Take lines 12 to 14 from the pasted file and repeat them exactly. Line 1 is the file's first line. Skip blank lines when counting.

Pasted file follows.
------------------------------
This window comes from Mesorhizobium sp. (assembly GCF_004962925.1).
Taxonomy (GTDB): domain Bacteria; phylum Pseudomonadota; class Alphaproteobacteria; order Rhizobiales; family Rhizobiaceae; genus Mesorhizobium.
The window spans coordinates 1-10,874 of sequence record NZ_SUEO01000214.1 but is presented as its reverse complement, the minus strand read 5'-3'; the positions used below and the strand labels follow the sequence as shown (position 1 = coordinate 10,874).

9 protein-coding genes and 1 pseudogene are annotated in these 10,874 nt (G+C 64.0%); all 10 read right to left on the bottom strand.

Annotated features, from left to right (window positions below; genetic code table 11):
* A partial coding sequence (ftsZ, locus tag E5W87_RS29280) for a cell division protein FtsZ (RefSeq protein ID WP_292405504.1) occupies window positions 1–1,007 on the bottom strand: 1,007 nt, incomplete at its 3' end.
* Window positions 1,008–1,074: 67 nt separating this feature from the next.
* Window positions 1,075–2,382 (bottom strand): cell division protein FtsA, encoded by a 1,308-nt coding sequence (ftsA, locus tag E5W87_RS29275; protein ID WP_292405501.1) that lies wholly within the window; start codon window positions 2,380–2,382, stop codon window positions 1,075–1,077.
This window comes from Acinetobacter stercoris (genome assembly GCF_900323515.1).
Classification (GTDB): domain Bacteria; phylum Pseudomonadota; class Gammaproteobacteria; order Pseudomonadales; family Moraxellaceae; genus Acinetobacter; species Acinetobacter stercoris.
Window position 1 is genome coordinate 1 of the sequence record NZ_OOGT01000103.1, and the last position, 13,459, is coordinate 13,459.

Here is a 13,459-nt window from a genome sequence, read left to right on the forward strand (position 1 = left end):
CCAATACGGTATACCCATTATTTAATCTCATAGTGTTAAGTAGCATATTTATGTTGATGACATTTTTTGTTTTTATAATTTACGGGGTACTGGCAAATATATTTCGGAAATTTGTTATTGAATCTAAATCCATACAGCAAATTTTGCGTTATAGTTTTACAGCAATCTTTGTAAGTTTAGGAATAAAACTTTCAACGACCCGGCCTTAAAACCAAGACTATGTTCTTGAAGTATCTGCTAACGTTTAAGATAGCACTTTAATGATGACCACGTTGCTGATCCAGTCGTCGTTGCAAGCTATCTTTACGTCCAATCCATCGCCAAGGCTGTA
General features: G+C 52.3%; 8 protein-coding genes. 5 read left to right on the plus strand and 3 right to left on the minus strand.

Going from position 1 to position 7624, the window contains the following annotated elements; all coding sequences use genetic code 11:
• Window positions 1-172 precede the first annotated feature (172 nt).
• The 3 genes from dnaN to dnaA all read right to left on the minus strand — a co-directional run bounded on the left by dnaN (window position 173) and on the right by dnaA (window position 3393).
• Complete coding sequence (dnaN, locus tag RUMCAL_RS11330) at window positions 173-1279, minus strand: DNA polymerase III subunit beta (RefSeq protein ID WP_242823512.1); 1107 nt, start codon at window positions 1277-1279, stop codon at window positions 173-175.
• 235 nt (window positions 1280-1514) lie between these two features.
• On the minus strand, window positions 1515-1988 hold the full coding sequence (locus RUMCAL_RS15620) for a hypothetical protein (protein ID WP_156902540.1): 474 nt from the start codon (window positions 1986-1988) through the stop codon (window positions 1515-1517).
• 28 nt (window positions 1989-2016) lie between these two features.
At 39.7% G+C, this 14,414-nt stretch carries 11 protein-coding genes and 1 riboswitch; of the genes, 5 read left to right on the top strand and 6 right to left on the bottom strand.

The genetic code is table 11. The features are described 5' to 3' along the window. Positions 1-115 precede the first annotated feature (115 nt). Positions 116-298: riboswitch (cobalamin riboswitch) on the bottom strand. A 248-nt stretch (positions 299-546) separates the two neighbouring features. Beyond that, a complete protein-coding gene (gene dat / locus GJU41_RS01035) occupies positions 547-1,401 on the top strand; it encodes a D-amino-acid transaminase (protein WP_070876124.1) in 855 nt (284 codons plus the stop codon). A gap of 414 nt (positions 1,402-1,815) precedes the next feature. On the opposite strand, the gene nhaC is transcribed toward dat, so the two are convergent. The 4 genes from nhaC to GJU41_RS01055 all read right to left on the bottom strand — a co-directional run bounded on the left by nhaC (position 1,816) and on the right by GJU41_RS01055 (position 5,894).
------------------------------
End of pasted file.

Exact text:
Here is a 13,459-nt window from a genome sequence, read left to right on the forward strand (position 1 = left end):
CCAATACGGTATACCCATTATTTAATCTCATAGTGTTAAGTAGCATATTTATGTTGATGACATTTTTTGTTTTTATAATTTACGGGGTACTGGCAAATATATTTCGGAAATTTGTTATTGAATCTAAATCCATACAGCAAATTTTGCGTTATAGTTTTACAGCAATCTTTGTAAGTTTAGGAATAAAACTTTCAACGACCCGGCCTTAAAACCAAGACTATGTTCTTGAAGTATCTGCTAACGTTTAAGATAGCACTTTAATGATGACCACGTTGCTGATCCAGTCGTCGTTGCAAGCTATCTTTACGTCCAATCCATCGCCAAGGCTGTA
General features: G+C 52.3%; 8 protein-coding genes. 5 read left to right on the plus strand and 3 right to left on the minus strand.